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GWR Routes: Banbury to Wolverhampton

GWR Routes: North Warwickshire Line

Moor Street Station: gwrms758a

A mixture of Great Western Railway open and van wagons on the siding roads at Moor Street Station in May 1915

A mixture of Great Western Railway open and van wagons on the siding roads at Moor Street Station in May 1915. Note that at this time, most wagons only had brakes on one side. In 1911 the Board of Trade eventually issued an Order under the Railway Employment (prevention of Accidents) Act 1900 for all railway wagons (not exempted) to be fitted with brake levers on both sides. This applied to all new wagons and originally required existing wagons to be modified in fifteen years, but this was later deferred to end of 1938. The Great Western Railway identified that they still had 18,784 single brake wagons in January 1927. The nearest wagon is a 4 plank, 10 ton, Open A wagon. No 54548 was one of a batch of 200 open wagons built circa 1900 to Lot No 12. Originally it would have had grease axle boxes and no sheet supporter bar, but it has been subsequently modified with oil axle boxes and a sheet supporter. The bar of the sheet supporter in its upright position held up the tarpaulin sheet, which prevented water from puddling and leaking on to the load. The sheet supporter was attached to the two ends of the wagon and could be pivoted to the side so as not to interfere with unloading operations. The use of wicker baskets for transporting goods was common at the time and they would be returned to the supplier for reuse.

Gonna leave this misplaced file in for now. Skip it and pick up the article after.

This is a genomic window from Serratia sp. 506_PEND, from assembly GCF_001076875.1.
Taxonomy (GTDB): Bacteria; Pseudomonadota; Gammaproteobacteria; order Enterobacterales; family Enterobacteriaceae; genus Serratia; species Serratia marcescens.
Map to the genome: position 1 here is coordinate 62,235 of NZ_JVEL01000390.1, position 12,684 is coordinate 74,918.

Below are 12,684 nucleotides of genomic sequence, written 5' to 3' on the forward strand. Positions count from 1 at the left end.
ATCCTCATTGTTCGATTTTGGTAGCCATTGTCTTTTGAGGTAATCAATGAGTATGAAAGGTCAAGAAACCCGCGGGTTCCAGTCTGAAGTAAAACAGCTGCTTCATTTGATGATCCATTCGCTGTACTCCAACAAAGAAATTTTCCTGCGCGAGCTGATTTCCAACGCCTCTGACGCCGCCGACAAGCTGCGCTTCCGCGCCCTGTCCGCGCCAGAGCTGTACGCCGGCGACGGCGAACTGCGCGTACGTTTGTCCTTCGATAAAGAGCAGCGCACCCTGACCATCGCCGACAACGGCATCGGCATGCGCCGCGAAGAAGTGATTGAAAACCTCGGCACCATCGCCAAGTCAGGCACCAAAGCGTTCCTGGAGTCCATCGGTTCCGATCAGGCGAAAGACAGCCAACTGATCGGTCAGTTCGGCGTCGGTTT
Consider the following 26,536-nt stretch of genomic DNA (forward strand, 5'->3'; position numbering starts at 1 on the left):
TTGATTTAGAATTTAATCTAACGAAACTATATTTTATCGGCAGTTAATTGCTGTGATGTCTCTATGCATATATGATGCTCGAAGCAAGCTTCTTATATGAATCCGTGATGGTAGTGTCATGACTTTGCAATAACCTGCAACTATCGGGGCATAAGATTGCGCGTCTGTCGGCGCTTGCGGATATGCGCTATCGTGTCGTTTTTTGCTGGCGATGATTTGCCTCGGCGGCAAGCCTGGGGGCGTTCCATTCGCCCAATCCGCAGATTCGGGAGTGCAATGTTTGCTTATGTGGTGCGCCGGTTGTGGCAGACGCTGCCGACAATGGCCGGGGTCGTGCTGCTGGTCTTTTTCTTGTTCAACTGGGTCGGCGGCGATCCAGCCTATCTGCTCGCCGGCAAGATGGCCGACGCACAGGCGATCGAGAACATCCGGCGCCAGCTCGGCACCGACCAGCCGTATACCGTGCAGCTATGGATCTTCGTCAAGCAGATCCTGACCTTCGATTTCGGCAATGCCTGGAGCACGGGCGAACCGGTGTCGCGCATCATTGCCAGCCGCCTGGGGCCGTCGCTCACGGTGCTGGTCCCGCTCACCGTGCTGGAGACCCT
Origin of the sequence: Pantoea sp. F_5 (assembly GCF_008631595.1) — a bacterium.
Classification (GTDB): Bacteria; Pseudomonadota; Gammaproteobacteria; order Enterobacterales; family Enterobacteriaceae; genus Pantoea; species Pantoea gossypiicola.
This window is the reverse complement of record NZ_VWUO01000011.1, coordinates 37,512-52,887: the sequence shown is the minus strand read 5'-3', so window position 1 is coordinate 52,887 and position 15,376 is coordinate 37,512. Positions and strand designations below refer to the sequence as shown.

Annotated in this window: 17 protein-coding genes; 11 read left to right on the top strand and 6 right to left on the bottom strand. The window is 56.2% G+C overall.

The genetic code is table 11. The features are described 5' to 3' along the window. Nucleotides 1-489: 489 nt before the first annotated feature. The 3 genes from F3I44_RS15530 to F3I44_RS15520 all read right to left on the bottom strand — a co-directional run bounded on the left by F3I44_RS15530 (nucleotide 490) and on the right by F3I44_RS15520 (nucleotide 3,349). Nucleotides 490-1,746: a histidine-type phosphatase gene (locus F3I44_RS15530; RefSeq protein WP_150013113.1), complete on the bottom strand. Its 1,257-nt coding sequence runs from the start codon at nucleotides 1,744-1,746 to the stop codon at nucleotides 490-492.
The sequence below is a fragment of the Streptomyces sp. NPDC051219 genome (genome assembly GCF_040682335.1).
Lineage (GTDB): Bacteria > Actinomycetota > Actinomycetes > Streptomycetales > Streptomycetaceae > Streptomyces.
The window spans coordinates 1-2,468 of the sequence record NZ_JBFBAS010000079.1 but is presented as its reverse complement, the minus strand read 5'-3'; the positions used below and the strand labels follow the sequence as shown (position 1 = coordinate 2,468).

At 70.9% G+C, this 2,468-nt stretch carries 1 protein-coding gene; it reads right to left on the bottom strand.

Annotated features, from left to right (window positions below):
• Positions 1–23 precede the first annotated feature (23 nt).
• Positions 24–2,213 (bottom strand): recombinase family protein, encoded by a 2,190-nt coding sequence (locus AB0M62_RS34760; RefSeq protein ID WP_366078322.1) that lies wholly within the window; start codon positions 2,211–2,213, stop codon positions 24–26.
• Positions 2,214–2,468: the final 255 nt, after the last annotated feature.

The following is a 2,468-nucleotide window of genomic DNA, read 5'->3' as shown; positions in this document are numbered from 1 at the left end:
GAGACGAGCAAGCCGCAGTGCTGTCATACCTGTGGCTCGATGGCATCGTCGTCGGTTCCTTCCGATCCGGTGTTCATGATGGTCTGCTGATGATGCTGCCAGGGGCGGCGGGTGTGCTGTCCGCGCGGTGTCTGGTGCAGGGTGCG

The adjacent unidentifiable 4 plank wagon is a similar design, but has its original grease axle boxes and the sheet is covering a load within the wagon, so it probably is not fitted with a sheet supporter. The Great Western Railway used the telegraphic code ‘Mink’ to describe a covered goods wagon or van. In an attempt to construct more durable wagons they built 4783 covered wagons with metal bodies to the same basic design between 1887 and 1901, which lead to the term ‘Iron Mink’. No 69663 was one of a batch of 100 Iron Minks built to Lot L255. The bonnet ventilator on the end of this particular wagon is of the extended type introduced in April 1899 and the last wagon in the lot batch was built in August 1899. Originally these Iron Minks were built to carry a maximum load of 9 tons, but their carrying capacity was subsequently increased to 10 tons circa 1904. The last wagon in the line is 28 foot, 6 inch long, ten ton, Ventilated Mink D No 28754, which was part of Lot L510. Fifty of these long covered wagons were built on this lot number to diagram V9 in 1906. They had a twenty foot wheelbase, vacuum brake, instanter screw couplings and two doors on each side. The Mink D’s from this batch also had two shuttered louvers in each end panel for controlling the ventilation of the wagon.

Robert Ferris